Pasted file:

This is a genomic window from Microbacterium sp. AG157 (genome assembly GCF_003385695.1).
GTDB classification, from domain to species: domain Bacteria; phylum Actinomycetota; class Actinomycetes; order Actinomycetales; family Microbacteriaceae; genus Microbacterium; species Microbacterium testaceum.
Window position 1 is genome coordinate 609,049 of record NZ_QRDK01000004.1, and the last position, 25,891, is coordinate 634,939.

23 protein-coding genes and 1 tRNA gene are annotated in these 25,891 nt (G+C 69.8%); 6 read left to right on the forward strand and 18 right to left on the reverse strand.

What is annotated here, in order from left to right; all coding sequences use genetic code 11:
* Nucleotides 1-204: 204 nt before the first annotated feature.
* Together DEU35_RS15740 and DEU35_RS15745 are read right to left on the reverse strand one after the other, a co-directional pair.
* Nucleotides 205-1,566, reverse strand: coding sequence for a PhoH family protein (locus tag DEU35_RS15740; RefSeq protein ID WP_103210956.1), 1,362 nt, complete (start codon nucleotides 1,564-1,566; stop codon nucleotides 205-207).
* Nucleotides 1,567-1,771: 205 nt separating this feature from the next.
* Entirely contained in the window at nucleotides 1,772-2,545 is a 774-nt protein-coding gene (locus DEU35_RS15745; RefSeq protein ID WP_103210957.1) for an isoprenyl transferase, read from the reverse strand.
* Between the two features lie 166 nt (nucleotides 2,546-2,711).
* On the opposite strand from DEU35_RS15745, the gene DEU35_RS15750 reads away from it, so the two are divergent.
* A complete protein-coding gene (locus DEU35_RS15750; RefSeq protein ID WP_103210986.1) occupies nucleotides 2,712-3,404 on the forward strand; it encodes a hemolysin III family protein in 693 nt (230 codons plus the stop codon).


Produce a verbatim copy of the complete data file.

This is a genomic window from Microbacterium sp. AG157 (genome assembly GCF_003385695.1).
GTDB classification, from domain to species: domain Bacteria; phylum Actinomycetota; class Actinomycetes; order Actinomycetales; family Microbacteriaceae; genus Microbacterium; species Microbacterium testaceum.
Window position 1 is genome coordinate 609,049 of record NZ_QRDK01000004.1, and the last position, 25,891, is coordinate 634,939.

23 protein-coding genes and 1 tRNA gene are annotated in these 25,891 nt (G+C 69.8%); 6 read left to right on the forward strand and 18 right to left on the reverse strand.

What is annotated here, in order from left to right; all coding sequences use genetic code 11:
* Nucleotides 1-204: 204 nt before the first annotated feature.
* Together DEU35_RS15740 and DEU35_RS15745 are read right to left on the reverse strand one after the other, a co-directional pair.
* Nucleotides 205-1,566, reverse strand: coding sequence for a PhoH family protein (locus tag DEU35_RS15740; RefSeq protein ID WP_103210956.1), 1,362 nt, complete (start codon nucleotides 1,564-1,566; stop codon nucleotides 205-207).
* Nucleotides 1,567-1,771: 205 nt separating this feature from the next.
* Entirely contained in the window at nucleotides 1,772-2,545 is a 774-nt protein-coding gene (locus DEU35_RS15745; RefSeq protein ID WP_103210957.1) for an isoprenyl transferase, read from the reverse strand.
* Between the two features lie 166 nt (nucleotides 2,546-2,711).
* On the opposite strand from DEU35_RS15745, the gene DEU35_RS15750 reads away from it, so the two are divergent.
* A complete protein-coding gene (locus DEU35_RS15750; RefSeq protein ID WP_103210986.1) occupies nucleotides 2,712-3,404 on the forward strand; it encodes a hemolysin III family protein in 693 nt (230 codons plus the stop codon).